President Barack Obama today announced his intent to nominate Carla D Hayden as librarian of Congress, according to the White House.
If the Senate confirms her nomination as the 14th librarian of Congress, she would become both the first woman and the first African American to hold the post in the library’s 214-year history.
President Obama said, “Michelle and I have known Dr Carla Hayden for a long time, since her days working at the Chicago Public Library, and I am proud to nominate her to lead our nation’s oldest federal institution as our 14th Librarian of Congress. Dr Hayden has devoted her career to modernizing libraries so that everyone can participate in today’s digital culture.
“She has the proven experience, dedication, and deep knowledge of our nation’s libraries to serve our country well and that’s why I look forward to working with her in the months ahead. If confirmed, Dr Hayden would be the first woman and the first African American to hold the position—both of which are long overdue.”
“During the recent unrest in Baltimore, it was very evident that people needed not only information but a safe place and a trusted place to go,” she says in the video embedded above. “So when we decided to open the library right across from the epicenter of the unrest, we knew that the community would be responsive.
“And then we became a site for people to actually get food, get supplies. We opened up our meeting room, and so it became that community meeting place. People were so relieved to have a safe place to be. … I believe in what libraries can be for a civilized society, and a country that is open to all,” she said.
Ms Hayden is now the CEO of the Enoch Pratt Free Library in Baltimore, Maryland, a position she has held since 1993. She served as president of the American Library Association from 2003 to 2004 and was nominated by President Obama to be a member of the National Museum and Library Services Board in January 2010 and was confirmed in June.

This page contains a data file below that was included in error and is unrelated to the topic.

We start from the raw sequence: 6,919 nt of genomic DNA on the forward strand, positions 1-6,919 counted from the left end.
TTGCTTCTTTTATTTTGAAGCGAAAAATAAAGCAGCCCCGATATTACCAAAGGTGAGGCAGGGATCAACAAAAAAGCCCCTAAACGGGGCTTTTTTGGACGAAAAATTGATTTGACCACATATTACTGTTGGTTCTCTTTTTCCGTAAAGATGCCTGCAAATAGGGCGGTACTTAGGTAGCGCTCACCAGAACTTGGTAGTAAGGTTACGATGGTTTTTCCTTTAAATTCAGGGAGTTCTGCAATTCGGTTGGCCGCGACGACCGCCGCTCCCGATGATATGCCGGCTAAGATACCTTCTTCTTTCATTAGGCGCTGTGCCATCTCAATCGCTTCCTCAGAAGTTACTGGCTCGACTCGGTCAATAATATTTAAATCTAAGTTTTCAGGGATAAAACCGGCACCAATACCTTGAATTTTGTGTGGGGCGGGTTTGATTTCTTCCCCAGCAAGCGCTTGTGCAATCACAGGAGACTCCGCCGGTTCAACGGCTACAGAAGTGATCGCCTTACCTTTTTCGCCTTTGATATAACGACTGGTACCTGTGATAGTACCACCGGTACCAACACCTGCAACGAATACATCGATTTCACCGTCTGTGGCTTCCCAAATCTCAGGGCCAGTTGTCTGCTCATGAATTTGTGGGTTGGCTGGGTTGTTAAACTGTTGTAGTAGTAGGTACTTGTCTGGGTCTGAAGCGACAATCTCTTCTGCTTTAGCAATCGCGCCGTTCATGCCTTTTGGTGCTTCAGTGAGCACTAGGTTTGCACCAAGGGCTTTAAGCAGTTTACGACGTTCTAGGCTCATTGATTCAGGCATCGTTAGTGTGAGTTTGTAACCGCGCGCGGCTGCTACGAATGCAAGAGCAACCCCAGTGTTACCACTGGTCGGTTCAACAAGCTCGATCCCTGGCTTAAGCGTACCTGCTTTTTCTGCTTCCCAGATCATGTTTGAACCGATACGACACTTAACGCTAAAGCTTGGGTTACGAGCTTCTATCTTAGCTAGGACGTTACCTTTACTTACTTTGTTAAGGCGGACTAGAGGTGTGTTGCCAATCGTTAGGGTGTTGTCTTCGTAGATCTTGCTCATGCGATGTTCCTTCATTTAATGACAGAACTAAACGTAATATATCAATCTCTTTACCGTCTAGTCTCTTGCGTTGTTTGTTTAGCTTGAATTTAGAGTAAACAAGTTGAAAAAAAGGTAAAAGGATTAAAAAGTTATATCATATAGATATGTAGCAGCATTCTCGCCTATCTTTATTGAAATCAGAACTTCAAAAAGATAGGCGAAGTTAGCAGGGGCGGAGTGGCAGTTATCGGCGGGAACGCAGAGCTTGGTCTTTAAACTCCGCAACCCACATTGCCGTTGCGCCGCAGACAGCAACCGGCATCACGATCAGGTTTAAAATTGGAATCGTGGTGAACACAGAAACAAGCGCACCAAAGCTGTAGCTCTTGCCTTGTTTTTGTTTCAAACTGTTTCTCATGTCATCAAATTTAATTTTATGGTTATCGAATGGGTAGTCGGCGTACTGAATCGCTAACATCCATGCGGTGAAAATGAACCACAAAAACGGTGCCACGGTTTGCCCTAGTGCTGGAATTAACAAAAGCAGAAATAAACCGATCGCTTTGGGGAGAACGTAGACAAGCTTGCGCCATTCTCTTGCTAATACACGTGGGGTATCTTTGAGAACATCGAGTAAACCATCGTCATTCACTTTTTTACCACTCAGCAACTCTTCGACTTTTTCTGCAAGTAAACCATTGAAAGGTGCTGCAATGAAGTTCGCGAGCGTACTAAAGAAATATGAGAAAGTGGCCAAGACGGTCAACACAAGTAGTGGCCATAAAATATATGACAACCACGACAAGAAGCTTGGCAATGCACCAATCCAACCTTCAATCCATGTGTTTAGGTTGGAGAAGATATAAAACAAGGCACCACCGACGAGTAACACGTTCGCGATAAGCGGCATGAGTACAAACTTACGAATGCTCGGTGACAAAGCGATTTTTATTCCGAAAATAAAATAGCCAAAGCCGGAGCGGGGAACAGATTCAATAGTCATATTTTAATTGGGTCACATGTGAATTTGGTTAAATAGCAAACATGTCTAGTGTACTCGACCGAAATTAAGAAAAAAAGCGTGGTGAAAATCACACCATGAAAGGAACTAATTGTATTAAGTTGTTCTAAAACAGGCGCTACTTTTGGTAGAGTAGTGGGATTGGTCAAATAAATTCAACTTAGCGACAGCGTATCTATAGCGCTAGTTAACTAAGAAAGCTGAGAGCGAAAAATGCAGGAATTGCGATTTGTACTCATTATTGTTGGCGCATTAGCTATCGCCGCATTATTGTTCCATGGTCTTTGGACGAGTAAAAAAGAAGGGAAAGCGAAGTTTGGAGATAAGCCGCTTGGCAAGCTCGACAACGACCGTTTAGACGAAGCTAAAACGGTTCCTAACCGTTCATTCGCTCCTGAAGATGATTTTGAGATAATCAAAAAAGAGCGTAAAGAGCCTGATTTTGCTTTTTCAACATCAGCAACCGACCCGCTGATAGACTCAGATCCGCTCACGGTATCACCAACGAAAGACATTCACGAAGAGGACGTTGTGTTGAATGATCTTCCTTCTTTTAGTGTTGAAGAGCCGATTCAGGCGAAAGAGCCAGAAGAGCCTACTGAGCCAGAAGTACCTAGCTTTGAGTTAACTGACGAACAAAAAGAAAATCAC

Prior to joining the Pratt Library, she was deputy commissioner and chief librarian of the Chicago Public Library from 1991 to 1993 and an assistant professor for library and information science at the University of Pittsburgh from 1987 to 1991; the library services coordinator for the Museum of Science and Industry in Chicago from 1982 to 1987; and the young adult services coordinator for the Chicago Public Library from 1979 to 1982 and a library associate and children’s librarian from 1973 to 1979.
In 1995, she was the first African American to receive Library Journal’s Librarian of the Year Award in recognition of her outreach services at the Pratt Library, which included an afterschool center for Baltimore teens offering homework assistance and college and career counseling. She holds a bachelor’s degree from Roosevelt University in Chicago and a master’s and doctorate from the Graduate Library School of the University of Chicago.
Also in the news today, the Library of Congress announced that it has digitized and made available online an extensive collection of papers and other documents from Rosa Parks, including her firsthand recollections of the Montgomery, Alabama, bus boycott and personal correspondence with the Rev Dr Martin Luther King Jr. The New York Times has the story.
The collection includes more than 7,000 handwritten items and about 2,500 photographs, including family photographs, tax returns, and a handwritten recipe for “featherlite pancakes.”